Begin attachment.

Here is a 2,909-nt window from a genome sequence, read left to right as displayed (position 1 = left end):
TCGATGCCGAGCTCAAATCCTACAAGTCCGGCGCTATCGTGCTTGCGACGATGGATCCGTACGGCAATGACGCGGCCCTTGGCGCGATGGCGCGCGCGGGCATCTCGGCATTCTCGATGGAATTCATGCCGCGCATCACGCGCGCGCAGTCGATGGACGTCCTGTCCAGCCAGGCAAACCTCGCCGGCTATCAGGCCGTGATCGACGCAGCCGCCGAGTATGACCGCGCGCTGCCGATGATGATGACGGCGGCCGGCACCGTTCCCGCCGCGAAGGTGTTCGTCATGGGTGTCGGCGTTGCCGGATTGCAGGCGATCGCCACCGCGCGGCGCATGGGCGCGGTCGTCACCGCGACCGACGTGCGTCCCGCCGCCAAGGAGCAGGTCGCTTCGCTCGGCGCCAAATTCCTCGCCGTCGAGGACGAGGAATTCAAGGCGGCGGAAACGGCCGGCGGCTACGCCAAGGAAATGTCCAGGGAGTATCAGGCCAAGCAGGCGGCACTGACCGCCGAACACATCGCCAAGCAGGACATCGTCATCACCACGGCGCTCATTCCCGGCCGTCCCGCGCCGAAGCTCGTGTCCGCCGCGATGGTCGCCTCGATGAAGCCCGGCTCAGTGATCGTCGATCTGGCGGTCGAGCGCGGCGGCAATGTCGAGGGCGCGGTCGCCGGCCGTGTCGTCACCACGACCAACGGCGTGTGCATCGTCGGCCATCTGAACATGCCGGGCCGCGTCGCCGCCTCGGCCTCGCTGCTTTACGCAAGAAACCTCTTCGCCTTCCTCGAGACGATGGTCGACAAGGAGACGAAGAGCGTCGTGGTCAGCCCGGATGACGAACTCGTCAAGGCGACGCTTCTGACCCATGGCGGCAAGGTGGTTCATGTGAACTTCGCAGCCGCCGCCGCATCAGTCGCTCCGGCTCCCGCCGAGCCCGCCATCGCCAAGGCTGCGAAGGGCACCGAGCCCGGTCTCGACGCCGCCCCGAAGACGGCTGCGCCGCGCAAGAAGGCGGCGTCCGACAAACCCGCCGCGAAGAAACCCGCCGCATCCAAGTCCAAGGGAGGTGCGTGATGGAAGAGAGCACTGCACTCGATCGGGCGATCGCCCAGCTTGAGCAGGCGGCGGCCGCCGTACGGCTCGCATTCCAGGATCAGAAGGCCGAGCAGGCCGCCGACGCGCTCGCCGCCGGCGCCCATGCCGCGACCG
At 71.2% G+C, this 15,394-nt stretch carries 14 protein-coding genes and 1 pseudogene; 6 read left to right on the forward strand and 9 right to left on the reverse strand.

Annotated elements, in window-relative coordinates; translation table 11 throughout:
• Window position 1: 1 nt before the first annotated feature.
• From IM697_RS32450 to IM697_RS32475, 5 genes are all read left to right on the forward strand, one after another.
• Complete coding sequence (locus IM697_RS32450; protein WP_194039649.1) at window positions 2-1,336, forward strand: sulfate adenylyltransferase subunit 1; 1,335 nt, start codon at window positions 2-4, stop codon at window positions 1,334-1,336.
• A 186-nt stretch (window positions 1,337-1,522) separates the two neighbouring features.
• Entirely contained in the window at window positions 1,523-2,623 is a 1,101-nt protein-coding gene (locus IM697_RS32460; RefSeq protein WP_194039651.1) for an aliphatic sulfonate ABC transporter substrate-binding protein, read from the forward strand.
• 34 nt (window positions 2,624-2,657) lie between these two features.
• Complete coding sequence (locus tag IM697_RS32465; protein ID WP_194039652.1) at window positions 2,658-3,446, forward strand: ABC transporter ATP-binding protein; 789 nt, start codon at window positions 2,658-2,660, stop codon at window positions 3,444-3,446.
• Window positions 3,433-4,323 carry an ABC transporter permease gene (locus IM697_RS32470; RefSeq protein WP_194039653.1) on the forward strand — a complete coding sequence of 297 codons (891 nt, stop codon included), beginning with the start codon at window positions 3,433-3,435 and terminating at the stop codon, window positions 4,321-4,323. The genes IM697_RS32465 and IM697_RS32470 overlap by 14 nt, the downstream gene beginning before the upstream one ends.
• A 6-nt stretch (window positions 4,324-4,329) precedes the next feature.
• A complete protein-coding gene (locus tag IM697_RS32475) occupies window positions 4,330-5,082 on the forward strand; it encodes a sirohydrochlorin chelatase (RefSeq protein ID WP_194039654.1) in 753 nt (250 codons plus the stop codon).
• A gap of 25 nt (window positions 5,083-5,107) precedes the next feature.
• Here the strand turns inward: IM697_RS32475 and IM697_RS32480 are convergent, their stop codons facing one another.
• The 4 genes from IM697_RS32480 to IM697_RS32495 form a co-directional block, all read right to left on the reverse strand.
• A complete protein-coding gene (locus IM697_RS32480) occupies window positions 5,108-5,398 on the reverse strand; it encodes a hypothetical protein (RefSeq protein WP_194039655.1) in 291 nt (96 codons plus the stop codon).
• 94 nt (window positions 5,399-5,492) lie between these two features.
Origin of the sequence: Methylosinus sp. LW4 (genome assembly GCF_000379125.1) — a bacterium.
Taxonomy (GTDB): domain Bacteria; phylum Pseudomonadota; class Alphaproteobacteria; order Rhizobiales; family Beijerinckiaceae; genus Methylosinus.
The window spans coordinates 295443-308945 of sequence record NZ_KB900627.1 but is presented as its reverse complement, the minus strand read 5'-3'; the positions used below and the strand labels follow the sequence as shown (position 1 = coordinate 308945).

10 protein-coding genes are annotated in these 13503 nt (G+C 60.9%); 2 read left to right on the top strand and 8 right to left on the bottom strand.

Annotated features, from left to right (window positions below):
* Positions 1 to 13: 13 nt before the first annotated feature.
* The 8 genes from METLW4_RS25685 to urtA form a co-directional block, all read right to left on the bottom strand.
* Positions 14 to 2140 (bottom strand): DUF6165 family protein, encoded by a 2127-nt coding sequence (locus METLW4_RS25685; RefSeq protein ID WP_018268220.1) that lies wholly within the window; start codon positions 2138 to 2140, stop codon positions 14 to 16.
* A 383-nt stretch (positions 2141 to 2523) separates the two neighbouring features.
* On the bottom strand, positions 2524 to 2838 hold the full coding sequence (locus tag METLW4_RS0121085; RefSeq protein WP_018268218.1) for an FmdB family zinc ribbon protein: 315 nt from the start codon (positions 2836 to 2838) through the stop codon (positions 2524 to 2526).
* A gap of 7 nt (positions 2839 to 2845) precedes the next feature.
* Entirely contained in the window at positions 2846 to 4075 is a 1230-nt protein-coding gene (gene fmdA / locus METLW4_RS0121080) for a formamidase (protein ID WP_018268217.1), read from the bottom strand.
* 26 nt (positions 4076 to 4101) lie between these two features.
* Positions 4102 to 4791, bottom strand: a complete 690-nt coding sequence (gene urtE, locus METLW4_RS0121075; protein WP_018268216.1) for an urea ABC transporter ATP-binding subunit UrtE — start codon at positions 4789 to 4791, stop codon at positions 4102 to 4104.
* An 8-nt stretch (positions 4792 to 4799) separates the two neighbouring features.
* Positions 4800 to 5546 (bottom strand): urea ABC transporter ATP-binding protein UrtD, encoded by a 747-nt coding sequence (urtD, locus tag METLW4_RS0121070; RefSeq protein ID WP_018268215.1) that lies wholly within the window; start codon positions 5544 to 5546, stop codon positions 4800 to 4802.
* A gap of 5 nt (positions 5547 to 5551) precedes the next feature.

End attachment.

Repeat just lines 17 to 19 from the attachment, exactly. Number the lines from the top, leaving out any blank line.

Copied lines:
• The 4 genes from IM697_RS32480 to IM697_RS32495 form a co-directional block, all read right to left on the reverse strand.
• A complete protein-coding gene (locus IM697_RS32480) occupies window positions 5,108-5,398 on the reverse strand; it encodes a hypothetical protein (RefSeq protein WP_194039655.1) in 291 nt (96 codons plus the stop codon).
• 94 nt (window positions 5,399-5,492) lie between these two features.